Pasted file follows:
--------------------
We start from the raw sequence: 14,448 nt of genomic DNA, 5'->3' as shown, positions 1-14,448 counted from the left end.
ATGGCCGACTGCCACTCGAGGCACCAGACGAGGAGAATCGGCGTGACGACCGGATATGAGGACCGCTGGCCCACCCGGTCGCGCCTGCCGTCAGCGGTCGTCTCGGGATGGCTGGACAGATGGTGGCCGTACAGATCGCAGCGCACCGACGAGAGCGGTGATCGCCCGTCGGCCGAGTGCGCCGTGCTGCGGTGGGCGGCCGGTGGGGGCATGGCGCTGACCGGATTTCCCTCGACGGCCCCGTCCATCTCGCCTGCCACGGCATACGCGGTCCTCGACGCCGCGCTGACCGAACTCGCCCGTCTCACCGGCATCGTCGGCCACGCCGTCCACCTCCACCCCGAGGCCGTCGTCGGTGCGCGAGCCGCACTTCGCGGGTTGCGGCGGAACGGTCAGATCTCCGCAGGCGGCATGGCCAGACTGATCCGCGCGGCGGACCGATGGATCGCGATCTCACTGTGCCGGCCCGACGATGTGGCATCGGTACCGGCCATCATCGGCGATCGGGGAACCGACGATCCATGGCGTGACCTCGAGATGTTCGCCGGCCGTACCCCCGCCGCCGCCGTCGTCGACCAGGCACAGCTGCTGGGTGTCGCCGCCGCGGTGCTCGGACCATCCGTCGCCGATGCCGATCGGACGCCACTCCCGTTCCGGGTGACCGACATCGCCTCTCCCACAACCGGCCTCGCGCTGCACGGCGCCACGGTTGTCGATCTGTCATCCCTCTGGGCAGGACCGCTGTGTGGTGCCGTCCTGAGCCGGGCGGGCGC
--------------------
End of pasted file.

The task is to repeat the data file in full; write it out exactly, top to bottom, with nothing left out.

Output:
We start from the raw sequence: 14,448 nt of genomic DNA, 5'->3' as shown, positions 1-14,448 counted from the left end.
ATGGCCGACTGCCACTCGAGGCACCAGACGAGGAGAATCGGCGTGACGACCGGATATGAGGACCGCTGGCCCACCCGGTCGCGCCTGCCGTCAGCGGTCGTCTCGGGATGGCTGGACAGATGGTGGCCGTACAGATCGCAGCGCACCGACGAGAGCGGTGATCGCCCGTCGGCCGAGTGCGCCGTGCTGCGGTGGGCGGCCGGTGGGGGCATGGCGCTGACCGGATTTCCCTCGACGGCCCCGTCCATCTCGCCTGCCACGGCATACGCGGTCCTCGACGCCGCGCTGACCGAACTCGCCCGTCTCACCGGCATCGTCGGCCACGCCGTCCACCTCCACCCCGAGGCCGTCGTCGGTGCGCGAGCCGCACTTCGCGGGTTGCGGCGGAACGGTCAGATCTCCGCAGGCGGCATGGCCAGACTGATCCGCGCGGCGGACCGATGGATCGCGATCTCACTGTGCCGGCCCGACGATGTGGCATCGGTACCGGCCATCATCGGCGATCGGGGAACCGACGATCCATGGCGTGACCTCGAGATGTTCGCCGGCCGTACCCCCGCCGCCGCCGTCGTCGACCAGGCACAGCTGCTGGGTGTCGCCGCCGCGGTGCTCGGACCATCCGTCGCCGATGCCGATCGGACGCCACTCCCGTTCCGGGTGACCGACATCGCCTCTCCCACAACCGGCCTCGCGCTGCACGGCGCCACGGTTGTCGATCTGTCATCCCTCTGGGCAGGACCGCTGTGTGGTGCCGTCCTGAGCCGGGCGGGCGC